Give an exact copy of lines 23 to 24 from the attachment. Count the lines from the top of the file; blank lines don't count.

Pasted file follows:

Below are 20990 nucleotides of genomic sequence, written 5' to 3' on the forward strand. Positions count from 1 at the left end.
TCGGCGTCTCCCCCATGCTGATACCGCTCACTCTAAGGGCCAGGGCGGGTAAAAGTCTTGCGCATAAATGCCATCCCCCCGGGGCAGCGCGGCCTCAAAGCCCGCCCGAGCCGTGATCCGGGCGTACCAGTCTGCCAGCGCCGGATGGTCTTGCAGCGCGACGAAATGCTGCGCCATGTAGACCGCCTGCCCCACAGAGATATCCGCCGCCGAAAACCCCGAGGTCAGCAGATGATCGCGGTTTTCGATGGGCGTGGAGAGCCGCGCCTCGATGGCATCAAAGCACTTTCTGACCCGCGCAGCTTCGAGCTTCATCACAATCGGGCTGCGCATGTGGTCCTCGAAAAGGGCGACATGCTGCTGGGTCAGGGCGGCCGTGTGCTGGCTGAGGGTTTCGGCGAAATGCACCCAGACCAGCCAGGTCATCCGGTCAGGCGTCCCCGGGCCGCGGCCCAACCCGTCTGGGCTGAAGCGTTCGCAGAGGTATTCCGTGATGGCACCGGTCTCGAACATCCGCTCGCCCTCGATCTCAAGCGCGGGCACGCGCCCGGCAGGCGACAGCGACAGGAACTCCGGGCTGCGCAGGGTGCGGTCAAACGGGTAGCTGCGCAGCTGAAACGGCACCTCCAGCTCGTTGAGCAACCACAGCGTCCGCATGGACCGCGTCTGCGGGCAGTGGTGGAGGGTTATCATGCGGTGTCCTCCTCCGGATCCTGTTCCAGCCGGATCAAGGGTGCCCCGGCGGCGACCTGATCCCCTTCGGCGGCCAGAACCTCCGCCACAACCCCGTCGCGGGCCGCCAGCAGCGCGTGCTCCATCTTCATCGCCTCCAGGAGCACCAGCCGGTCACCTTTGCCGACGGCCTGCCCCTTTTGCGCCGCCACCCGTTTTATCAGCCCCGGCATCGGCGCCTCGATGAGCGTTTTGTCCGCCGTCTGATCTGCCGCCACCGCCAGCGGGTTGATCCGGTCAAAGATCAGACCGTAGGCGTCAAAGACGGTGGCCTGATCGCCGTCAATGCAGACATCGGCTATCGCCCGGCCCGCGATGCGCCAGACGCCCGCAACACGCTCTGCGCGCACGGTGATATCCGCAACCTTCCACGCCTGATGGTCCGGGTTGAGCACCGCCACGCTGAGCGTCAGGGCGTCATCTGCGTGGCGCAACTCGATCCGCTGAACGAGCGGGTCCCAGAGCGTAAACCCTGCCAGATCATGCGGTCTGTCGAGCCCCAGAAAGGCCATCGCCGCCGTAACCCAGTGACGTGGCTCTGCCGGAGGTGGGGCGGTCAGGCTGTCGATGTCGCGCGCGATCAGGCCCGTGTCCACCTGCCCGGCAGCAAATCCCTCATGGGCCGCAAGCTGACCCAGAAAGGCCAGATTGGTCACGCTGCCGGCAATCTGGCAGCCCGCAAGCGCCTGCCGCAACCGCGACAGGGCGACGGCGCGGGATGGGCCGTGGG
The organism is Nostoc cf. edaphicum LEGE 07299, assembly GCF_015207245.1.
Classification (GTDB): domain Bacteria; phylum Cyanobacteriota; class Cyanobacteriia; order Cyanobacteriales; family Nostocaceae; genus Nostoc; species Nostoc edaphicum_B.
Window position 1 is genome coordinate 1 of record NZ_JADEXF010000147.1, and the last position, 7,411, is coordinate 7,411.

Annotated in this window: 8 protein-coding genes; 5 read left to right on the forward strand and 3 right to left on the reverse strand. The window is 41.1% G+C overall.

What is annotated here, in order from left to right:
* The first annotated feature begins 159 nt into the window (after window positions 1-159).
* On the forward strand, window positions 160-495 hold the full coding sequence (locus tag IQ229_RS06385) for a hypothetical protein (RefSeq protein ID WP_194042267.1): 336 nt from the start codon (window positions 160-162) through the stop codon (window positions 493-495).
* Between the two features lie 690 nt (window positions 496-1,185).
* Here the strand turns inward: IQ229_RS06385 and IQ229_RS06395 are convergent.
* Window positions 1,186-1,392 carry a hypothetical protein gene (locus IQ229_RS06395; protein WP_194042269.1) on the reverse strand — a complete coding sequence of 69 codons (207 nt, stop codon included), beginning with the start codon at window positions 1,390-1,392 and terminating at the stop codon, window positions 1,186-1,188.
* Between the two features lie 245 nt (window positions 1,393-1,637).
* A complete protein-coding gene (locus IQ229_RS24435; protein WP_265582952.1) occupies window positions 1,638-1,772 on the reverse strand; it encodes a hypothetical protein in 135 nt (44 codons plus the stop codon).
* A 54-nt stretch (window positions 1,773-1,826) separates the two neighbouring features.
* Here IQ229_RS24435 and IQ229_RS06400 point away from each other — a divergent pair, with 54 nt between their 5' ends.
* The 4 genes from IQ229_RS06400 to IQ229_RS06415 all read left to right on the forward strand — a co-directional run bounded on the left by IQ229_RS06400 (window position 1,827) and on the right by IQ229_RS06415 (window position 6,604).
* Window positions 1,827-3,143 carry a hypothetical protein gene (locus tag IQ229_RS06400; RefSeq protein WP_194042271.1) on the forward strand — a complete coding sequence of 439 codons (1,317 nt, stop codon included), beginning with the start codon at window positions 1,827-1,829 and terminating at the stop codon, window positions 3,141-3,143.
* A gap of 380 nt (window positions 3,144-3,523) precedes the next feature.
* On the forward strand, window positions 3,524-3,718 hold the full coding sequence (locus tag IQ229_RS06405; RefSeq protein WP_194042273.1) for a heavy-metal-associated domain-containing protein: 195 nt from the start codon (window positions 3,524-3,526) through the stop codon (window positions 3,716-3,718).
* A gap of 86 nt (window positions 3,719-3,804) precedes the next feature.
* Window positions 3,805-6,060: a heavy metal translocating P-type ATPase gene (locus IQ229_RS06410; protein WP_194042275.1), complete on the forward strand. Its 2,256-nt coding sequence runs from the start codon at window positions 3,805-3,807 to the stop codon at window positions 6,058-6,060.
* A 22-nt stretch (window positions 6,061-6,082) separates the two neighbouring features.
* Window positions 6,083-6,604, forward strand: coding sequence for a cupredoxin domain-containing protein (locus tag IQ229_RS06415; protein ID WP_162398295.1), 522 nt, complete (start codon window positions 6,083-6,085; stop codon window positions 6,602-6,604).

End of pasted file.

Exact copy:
* A 22-nt stretch (window positions 6,061-6,082) separates the two neighbouring features.
* Window positions 6,083-6,604, forward strand: coding sequence for a cupredoxin domain-containing protein (locus tag IQ229_RS06415; protein ID WP_162398295.1), 522 nt, complete (start codon window positions 6,083-6,085; stop codon window positions 6,602-6,604).